The detailed responses are depicted in [Table 2]. Many students (57.5%) never attended any online classes or lectures before the COVID-19 pandemic. Most students (73%) depended on the university online classes [Figure 1] which was mostly through Zoom (86%) as the main source of information in their learning [Figure 2]. Furthermore, most students communicated easily with the instructors during (86%) and after (47%) online classes.{Table 2}{Figure 1}{Figure 2}

Students indicated that the problem-based learning (PBL) and other theoretical sessions were mostly acceptable, and others indicated that they were as good as the classroom or even better. In contrast, their learning experience in practical sessions such as pathology and anatomy laboratory sessions was mostly poor (43.3%).

Overall, students considered their online learning as a positive experience (71.7%) and 60% had enough resting time between classes.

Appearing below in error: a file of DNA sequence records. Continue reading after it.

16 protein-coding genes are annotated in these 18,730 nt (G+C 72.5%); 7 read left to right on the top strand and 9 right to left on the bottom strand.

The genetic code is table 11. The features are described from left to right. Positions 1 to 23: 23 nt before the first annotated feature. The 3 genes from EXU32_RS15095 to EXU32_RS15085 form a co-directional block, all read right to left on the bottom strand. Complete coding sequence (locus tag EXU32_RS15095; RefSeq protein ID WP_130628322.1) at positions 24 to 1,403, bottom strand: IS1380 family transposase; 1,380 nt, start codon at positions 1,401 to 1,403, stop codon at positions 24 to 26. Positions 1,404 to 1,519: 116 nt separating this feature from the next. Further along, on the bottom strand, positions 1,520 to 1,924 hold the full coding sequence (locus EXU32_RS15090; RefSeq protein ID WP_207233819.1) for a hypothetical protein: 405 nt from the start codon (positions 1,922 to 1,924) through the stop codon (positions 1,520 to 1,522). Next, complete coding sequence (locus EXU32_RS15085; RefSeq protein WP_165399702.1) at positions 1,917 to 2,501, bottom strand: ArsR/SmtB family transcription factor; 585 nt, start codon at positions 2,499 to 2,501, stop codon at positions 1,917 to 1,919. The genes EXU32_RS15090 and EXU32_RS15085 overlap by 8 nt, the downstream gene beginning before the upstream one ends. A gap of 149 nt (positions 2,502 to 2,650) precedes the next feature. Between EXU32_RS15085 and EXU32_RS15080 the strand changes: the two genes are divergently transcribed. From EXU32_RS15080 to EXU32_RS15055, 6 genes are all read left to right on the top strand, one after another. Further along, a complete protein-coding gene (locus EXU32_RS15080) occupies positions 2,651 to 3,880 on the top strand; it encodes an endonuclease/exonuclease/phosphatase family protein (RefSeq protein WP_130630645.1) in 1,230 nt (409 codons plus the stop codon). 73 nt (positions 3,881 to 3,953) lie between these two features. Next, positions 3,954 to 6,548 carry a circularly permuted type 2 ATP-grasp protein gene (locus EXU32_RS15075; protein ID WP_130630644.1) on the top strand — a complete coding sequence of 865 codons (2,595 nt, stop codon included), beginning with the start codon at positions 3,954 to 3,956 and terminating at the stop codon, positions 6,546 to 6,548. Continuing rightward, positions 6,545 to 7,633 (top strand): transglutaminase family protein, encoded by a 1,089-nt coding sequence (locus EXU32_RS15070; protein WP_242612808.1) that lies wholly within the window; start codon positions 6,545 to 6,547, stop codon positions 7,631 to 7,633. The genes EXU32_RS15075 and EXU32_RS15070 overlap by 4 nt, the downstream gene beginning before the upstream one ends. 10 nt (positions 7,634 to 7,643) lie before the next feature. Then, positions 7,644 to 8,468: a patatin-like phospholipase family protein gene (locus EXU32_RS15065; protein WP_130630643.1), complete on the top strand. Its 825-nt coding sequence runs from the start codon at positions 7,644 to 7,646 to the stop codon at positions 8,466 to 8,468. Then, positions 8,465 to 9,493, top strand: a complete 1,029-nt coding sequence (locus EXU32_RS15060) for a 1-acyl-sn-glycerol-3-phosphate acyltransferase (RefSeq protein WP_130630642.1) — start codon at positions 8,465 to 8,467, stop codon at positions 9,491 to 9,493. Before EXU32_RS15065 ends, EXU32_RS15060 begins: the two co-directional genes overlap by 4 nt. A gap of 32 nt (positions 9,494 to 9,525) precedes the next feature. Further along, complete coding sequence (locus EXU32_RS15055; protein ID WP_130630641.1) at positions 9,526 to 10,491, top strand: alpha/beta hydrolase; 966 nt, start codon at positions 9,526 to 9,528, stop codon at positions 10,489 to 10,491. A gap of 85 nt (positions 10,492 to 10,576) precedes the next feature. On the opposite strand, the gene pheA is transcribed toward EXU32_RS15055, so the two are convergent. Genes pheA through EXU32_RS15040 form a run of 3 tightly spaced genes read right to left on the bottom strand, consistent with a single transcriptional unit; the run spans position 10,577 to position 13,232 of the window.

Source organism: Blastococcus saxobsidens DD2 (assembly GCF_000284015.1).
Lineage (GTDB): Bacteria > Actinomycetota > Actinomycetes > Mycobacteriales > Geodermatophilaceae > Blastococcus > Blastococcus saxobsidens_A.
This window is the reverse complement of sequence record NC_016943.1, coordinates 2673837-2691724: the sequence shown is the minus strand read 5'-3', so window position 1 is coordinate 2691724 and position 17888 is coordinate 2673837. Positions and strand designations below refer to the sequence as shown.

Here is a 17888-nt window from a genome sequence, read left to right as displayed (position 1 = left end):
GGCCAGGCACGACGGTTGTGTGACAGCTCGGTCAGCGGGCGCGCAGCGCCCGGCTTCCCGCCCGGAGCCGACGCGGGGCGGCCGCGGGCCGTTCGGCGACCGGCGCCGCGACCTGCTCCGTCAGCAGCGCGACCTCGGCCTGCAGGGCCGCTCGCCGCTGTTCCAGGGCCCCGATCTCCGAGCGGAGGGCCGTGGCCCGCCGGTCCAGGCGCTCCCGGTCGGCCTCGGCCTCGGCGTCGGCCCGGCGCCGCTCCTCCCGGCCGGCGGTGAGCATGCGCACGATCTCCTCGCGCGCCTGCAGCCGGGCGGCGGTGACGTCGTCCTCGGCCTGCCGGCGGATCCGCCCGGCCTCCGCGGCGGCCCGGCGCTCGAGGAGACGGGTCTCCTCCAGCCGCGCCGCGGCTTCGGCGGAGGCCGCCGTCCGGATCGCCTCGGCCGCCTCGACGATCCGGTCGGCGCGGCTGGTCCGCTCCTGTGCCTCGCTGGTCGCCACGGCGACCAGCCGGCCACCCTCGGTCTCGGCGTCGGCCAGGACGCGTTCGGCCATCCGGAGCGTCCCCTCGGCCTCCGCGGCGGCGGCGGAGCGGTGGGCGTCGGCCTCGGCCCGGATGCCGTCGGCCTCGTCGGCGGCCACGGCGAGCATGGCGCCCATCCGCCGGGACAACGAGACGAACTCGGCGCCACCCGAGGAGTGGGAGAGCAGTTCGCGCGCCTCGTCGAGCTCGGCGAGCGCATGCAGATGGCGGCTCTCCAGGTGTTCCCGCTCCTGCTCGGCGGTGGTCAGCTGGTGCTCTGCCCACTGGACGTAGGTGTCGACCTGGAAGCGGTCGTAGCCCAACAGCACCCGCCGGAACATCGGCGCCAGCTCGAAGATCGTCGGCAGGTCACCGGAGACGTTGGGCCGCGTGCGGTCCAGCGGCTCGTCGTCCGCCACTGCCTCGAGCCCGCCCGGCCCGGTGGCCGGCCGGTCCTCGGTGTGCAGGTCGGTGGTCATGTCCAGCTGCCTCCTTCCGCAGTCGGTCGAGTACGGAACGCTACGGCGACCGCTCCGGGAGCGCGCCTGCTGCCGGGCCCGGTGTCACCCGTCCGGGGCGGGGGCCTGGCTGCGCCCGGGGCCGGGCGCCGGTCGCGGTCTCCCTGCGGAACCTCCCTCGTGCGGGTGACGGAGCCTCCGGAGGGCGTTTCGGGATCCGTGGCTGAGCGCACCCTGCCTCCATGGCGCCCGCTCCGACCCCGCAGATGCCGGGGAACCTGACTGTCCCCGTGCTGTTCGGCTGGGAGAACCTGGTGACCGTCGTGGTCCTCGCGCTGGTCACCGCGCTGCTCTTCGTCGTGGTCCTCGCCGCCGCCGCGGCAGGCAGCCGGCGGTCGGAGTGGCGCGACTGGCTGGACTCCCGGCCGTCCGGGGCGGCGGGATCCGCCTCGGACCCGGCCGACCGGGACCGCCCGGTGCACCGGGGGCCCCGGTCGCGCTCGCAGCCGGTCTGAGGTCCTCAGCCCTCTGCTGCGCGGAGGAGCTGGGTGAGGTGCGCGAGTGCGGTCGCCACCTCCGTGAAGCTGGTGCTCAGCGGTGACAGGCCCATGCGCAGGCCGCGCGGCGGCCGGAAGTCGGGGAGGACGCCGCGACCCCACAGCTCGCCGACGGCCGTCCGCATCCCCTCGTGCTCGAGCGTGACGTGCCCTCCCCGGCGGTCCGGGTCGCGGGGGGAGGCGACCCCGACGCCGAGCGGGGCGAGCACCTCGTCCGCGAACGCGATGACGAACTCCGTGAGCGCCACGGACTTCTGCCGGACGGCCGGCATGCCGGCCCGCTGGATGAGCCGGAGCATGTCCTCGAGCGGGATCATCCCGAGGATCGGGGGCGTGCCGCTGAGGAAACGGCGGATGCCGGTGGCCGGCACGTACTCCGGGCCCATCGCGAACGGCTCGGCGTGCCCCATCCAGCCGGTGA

In response to the student's evaluation process during online teaching, 66% were evaluated using an online examination program. Only 0.3% of students reported that they were not assessed during the online teaching period.

While 65% stated that the evaluation tools reflected their understanding of the scientific material, 64% reported that their grades did not represent their actual performance.

Overall, 61.7% of the students rated their online evaluation experience as positive experience as well. Finally, the majority of students preferred the online teaching and evaluation during the pandemic, 72.5% and 54%, respectively.